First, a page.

Barrett makes some good points, particularly about the problem of information disappearing. The combination of problems — including the natural loss of the physical information objects (particularly rare ones) and the fact that the problem of digital preservation (particularly for the "born-digital" objects that have no physical instantiation) remains largely unsolved — creates a situation in which huge losses of information are almost guaranteed. I was at a meeting last year at which a university was acknowledging that it is losing information every day — it just doesn’t know what or how much.
I also like Barrett’s point about the existence of technologies to help solve some of the information problems we face today.
And I share Barett’s frustration with large scale, top down projects and his implied promotion of smaller scale, innovative projects.
Need for Libraries
But I believe we do need planning and we do need libraries. I don’t think the situations we face call for an either/or approach. We don’t need to choose big libraries OR small libraries; we don’t need to choose small projects OR large projects. We don’t even need to choose "libraries" OR "no-libraries" as a solution to information preservation and access. We can choose a both/and approach that makes best use of a variety of tools and techniques, each suited to a particular problem that it can address best.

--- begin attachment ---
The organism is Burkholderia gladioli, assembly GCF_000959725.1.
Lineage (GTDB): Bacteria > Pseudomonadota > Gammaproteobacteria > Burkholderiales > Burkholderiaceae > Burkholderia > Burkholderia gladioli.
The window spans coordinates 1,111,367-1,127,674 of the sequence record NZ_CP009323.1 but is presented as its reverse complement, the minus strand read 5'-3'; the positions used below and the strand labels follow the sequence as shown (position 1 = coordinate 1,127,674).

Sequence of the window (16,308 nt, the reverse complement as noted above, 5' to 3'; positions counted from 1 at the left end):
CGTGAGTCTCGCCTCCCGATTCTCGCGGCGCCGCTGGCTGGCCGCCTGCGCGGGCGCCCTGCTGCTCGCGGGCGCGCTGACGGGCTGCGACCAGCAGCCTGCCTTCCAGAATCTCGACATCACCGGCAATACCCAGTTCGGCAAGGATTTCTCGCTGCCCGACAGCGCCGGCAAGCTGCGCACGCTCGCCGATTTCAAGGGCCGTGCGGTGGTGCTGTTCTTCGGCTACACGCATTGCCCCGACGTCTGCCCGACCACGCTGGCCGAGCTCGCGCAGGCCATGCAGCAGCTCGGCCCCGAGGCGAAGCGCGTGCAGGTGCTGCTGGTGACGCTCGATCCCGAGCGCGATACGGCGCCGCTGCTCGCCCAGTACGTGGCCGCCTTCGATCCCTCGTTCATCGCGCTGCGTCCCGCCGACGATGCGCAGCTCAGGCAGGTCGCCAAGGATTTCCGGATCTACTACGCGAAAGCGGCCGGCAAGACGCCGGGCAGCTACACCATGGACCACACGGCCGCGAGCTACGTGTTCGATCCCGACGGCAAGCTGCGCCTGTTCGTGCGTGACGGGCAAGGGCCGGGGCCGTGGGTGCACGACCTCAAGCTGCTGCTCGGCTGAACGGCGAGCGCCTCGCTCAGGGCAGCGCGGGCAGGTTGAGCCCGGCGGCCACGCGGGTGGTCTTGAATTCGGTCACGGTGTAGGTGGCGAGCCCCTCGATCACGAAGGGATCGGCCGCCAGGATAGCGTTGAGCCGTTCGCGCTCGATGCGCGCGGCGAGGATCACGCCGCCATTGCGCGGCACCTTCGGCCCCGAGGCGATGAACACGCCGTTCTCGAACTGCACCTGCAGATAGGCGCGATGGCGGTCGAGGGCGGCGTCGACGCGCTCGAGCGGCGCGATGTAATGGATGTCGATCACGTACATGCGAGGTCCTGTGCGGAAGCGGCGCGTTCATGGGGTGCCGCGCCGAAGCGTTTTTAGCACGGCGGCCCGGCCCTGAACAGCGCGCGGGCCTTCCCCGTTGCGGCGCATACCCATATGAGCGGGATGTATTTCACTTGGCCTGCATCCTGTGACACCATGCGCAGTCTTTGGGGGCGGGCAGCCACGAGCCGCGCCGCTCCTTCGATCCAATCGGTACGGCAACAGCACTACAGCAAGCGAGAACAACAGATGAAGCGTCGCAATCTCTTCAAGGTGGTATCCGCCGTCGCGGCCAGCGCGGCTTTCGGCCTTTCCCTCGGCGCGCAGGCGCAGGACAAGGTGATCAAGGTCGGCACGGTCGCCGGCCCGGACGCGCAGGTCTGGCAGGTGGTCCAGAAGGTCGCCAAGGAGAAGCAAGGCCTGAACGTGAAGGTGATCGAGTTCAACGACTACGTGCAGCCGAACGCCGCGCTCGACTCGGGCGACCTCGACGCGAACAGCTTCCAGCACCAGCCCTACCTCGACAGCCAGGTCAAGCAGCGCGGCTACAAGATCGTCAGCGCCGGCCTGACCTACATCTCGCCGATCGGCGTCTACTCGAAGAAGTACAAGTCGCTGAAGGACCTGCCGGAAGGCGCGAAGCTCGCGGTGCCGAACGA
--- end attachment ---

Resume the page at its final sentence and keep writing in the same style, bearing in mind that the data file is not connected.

I don’t think that we should exclude any possible solutions or worry about big projects like the World Library. I think we should welcome such projects — just as libraries should welcome P2P file sharing, user-generated keyword-tagging, and even private sector projects when they facilitate more access to more information. I believe that it is extremely important that libraries and librarians avoid assuming that everything will take care of itself.